Moebius: Empire Rising is the newest game from Jane Jenson, creator of the classic adventure game series, Gabriel Knight – one of my favourites. The game released on April 15th after a successful Kickstarter campaign.
As I backed this game on Kickstarter, I obviously really wanted to like it. Sadly… I didn’t.
In Moebius, you play Malachi Rector, a brilliant antiques appraiser whose social skills are lacking. Malachi is hired by a mysterious organization to do a mysterious job which takes him all over the world. As you get deeper into the story (minor spoilers alert) you find out what you’re actually doing. The group Malachi is working for believes in a “Moebius pattern” where the lives of people in history are being repeated in the present. They hire Malachi to find key historical figures who could bring about an era of stability and prosperity. Basically. Summarizing the plot to this game in a coherent manner was harder than expected.
The game does have some good things going for it. I did find the game occasionally enjoyable, especially at the beginning. The dialogue was decent, as was most of the voice acting. The background images were pretty and the music was good – very evocative of Gabriel Knight. There were also some unique kinds of puzzles. As your main objective in the game was to relate people to historical figures, one of the main puzzle types was matching up their characteristics. This was both interesting and educational, though once I had done it a couple of times, I figured out that just guessing was often quicker than reading though all the information.
My favourite feature of the game was a button that highlights all objects on the screen that could be interacted with. While using this could be considered easy-mode, I found it incredibly useful. Pixel-hunting for objects is not something I’m interested in doing, and this was totally prevented.
There were a few things that started out as positives, but turned into negatives. Adventure games are often far out there in terms of reality and physics. Adventurers often walk around with shovels, coffee tables and iron statues in their overcoats. Where do they put them? In this game, the protagonist often refused to pick things up until he saw a need for them. At first, I applauded that. Why would you walk around with a can of motor oil? But after a while, it got very frustrating. For example, at one point I needed to get into the VIP tent at a political rally. In order to lift a pass off someone I needed to go back to my apartment to pick up an mp3 player I hadn’t been able to pick up earlier. Once I used that to bribe someone to be a distraction I needed to go back to the apartment again to pick up some scissors. When I successfully stole the pass and had to go back to my office to get some superglue that I also was unable to pick up before. Then back to the rally to get into the tent. That’s a lot of back and forth that could have been avoided. Not picking up every single item in sight makes sense, but as it turns out, that kind of realism in video games is not a great idea. “How irritating” Malachi remarks. Tell me about it.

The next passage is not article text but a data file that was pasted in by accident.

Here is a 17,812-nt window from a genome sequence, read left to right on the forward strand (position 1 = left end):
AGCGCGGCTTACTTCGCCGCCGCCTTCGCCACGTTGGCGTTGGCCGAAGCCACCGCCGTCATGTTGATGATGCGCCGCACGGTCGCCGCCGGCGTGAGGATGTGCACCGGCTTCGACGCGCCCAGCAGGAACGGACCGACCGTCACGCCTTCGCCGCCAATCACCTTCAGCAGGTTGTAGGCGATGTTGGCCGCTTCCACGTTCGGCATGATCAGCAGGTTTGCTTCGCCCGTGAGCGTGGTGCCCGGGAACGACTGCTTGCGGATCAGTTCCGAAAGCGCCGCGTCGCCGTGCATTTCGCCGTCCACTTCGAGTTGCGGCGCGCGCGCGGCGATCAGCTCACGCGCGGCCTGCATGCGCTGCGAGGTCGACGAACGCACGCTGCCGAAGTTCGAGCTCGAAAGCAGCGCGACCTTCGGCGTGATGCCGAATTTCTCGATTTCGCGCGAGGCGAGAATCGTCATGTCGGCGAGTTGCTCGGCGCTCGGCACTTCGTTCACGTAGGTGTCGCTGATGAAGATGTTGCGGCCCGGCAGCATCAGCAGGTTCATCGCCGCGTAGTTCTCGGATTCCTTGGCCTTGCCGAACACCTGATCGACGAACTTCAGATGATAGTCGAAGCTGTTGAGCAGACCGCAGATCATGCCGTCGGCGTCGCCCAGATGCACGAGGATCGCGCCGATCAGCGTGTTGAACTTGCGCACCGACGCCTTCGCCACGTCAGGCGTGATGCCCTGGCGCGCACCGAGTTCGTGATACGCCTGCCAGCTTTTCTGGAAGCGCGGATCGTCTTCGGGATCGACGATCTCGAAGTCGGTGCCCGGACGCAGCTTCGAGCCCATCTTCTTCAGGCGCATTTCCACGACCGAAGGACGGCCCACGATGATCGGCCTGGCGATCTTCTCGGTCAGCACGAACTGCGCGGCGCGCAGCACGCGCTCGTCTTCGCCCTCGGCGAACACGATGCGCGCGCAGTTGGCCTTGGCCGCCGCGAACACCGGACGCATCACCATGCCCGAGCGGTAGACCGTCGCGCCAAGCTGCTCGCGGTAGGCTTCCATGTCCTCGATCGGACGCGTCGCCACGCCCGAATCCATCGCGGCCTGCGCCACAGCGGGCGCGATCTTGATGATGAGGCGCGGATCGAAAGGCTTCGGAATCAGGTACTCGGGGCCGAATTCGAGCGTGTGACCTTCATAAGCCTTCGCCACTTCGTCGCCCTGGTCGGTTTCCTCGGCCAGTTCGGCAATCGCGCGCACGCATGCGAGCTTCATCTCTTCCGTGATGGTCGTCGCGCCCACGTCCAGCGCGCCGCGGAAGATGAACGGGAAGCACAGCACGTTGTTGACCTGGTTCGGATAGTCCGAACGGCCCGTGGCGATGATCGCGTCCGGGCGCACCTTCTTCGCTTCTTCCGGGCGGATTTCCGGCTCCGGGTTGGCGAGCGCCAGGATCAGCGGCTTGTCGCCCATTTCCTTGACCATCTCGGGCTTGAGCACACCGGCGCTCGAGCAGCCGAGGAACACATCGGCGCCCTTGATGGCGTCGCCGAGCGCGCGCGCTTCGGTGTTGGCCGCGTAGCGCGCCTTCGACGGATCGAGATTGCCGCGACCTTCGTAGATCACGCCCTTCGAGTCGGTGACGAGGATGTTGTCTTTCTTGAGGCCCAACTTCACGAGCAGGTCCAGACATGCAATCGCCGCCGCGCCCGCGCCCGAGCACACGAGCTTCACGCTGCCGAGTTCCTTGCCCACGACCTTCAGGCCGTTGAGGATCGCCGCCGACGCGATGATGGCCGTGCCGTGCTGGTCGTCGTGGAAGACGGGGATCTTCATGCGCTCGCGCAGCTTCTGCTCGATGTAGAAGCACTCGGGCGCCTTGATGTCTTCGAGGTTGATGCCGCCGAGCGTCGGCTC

Items and inventory use wasn’t all bad though. I enjoyed that you were never overloaded with items and there weren’t any nonsensical item combination puzzles. No cat fur mustaches in this game.
Some of the puzzles fell flat. Malachi was able to analyze people to learn more about them. Sounds like a neat idea, but in practice it mostly involved guesswork and the process of eliminating the most ridiculous options.
The most unforgivable part of the game was an excruciating 50+ screen underground maze at the end. There’s only something to do/interact with on maybe 5 of the screens. The rest is just running through dark tunnels. Considering how the rest of the locations in the game (like France, Egypt, New York) have only a handful of screens, dedicating so many to this awful, dismal, repetitive place is almost insulting. Who could have possibly thought this was a good idea?
Moebius runs about 8 hours long. Though there were parts of the game I enjoyed and I’m glad I finished it (other than that awful maze), it was disappointing overall. The story was so-so, the characters were a bit flat and some of the animation work was downright bad. The game lacked the charm and historical detail of Gabriel Knight and really did nothing to advance the dying (dead?) point-and-click adventure genre, or even replicate it at its height.
Hopefully the other game projects I’ve backed (Tesla Effect – May 7!) will deliver more bang for my buck.